Preparedness & Disaster Mgmt
Please follow the instructor carefully. There are 4 Discussions, your response to classmates should be at least one paragraph for each Discussion, address the discussion topic or question, be respectful, and add to the discussion. You may draw upon personal experience, course or scholarly references, citing appropriately. Restating the primary response, or agreeing or disagreeing without supporting statements will result in a lower grade.
In reference to including a paragraph for both primary and peer responses, 4-5 sentences constitute a paragraph.
Within the United States, the triage has its purpose in serving within the emergency department (ED) by prioritizing the incoming patients and classifying patients who cannot wait to be seen. In addition, the triage nurse evaluates each patient, considering the safety of how long a patient should wait in the waiting room before being seen. Therefore, patients who are above a higher risk of having an emergency have a shorter wait time, in comparison to patients who are not at a high risk (Agency for Healthcare Research and Quality,2012).
On the other hand, a triage may seem as organized because there are staff involved in assessing who should be seen, however there are many ways a triage can be more effective for patients at high risk and low risk. Being that there are patients coming in and patients going out, the capacity level of the triage can be over than where the capacity level should be. Therefore, the patient flow in the emergency room is very important and by nurses and staff reducing time patients do spend in the ED will help reduce over capacity or overcrowding within the triage. So improving patient satisfaction and reduction, may reduce mortality and morbidity while keeping the patient flow (Jarvis, 2016).
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The purpose of triage in the emergency department (ED) is to prioritize incoming patients and to identify those who cannot wait to be seen. The triage nurse performs a brief, focused assessment and assigns the patient a triage acuity level, which is a proxy measure of how long an individual patient can safely wait for a medical screening examination and treatment (Emergency Severity Index Implementation Handbook, 2012). Having an effective triage system is vital in helping those who are in emergency situations. Having implemented policies and strategies to better serve the public is a great way in having an effective triage. Triage nurses who are professionally trained is an important factor and having experience in the field is another factor in providing efficient and accurate service in need. Furthermore, having triage to provide service before coming in to hospitals or clinics is an essential asset in the medical field and gives patients information that can be used in the future.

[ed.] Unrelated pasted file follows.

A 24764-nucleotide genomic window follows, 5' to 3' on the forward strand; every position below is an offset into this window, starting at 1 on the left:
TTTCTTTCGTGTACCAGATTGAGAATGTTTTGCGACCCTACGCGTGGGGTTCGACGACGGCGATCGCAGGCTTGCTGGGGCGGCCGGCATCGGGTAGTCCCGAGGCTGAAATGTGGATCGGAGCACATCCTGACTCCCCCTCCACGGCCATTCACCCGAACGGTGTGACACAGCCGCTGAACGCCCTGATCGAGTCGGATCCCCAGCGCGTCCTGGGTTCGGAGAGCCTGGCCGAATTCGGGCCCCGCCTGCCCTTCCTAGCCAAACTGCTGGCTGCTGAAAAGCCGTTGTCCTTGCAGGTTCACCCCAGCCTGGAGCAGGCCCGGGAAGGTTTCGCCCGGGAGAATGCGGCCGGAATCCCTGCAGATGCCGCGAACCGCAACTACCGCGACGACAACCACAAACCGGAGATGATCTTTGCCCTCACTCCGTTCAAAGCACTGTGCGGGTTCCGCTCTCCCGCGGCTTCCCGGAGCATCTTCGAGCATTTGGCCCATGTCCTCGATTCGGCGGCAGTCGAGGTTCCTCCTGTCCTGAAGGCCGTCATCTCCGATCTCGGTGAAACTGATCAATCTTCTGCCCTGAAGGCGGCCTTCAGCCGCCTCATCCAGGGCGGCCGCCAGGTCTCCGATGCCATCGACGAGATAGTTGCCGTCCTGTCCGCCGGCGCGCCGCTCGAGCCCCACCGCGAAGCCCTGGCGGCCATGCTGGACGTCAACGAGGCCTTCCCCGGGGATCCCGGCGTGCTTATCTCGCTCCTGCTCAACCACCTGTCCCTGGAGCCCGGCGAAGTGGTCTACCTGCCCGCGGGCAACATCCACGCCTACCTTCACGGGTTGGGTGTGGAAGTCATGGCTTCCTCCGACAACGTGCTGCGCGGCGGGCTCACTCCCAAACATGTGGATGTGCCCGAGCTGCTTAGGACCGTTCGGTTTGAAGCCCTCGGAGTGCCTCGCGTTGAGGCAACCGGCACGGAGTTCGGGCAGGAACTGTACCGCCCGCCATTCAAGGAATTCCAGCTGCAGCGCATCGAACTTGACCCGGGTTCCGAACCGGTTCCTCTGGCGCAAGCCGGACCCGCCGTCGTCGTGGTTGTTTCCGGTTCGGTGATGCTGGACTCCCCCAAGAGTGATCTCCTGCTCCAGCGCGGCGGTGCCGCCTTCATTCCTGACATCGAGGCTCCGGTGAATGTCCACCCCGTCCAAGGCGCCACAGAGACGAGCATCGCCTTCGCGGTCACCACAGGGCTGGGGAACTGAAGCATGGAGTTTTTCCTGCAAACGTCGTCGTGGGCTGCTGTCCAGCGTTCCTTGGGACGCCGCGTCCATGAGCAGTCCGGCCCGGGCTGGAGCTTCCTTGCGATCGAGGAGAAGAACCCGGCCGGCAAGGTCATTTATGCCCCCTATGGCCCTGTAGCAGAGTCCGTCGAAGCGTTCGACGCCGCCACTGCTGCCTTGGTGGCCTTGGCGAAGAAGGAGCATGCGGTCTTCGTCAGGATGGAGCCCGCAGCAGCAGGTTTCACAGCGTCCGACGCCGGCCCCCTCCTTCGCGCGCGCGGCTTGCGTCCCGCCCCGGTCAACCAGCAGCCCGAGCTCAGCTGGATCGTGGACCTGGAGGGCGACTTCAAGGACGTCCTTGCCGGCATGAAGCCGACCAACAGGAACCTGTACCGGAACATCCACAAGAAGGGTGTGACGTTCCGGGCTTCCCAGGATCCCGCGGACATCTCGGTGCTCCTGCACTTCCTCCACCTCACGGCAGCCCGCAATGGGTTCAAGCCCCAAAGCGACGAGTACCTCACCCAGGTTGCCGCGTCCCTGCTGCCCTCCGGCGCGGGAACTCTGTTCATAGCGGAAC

Vulnerable populations can be described as “Any individual, group, or community whose circumstances create barriers to obtaining or understanding information, or the ability to react as the general population. … Circumstances that may create barriers include, but are not limited to age; physical, mental, emotional, or cognitive status; culture; ethnicity; religion; language; citizenship; geography; or socioeconomic status” (Emergency Preparedness for Vulnerable Populations: People with Special Health-care Needs). Knowing this definition you can see why they would be the ones to suffer in an emergency situation. Many of them have limited mobility which can cause issues when trying to evacuate an area. Those with language barriers may not necessarily understand directions that are being told to them, along with those who are hard of hearing may not be hearing instructions correclty. Furthermore, those with mental disabillities may struggle to grasp the gravity of emergency situations and either refuse to leave, or become violent with first resonders due to fear of the unknown. With the possiblity of all of these issues emergency planning must be done in great detail to ensure the safety of the vulnerable populations, along with the safety of those responding to them.
According to the Minnesota Public Health Emergency Training Series Module on vulnerable populations, “A vulnerable population is any individual or group of people with any physical, mental, emotional, cognitive, cultural, ethnic, socio-economic status, language, or other circumstance that creates barriers to understanding and/or barriers to the ability to act or react in the requested or anticipated manner.” (UM Public Health Staff, 2005). The key to understanding why these vulnerable populations are the ones to suffer most in an emergency incident is in the very definition of what makes them vulnerable in the first place. The fact that these individuals have a condition or lifestyle choice (sometimes not a choice) that prevents them from understanding and/or acting or reacting in the way that is expected is what makes them targets of being the most impacted from an incident to begin with. The best way that I can explain it is with an analogy that I have seen with expectations in a school setting. Imagine a teacher asking 4 students to climb the same tree, the 4 students are a monkey, a cat, a snake, and a fish. Some students simply cannot climb the tree without help. Now, imagine the same scenario, but instead of the teacher asking students, it’s an emergency worker explaining that the only way that your life will be saved is if you climb this tree. In emergency situations, the task being asked is not the problem, it’s a person’s ability to complete the task. There are some portions of every community that have differing abilities that will need help performing the tasks that need to be done.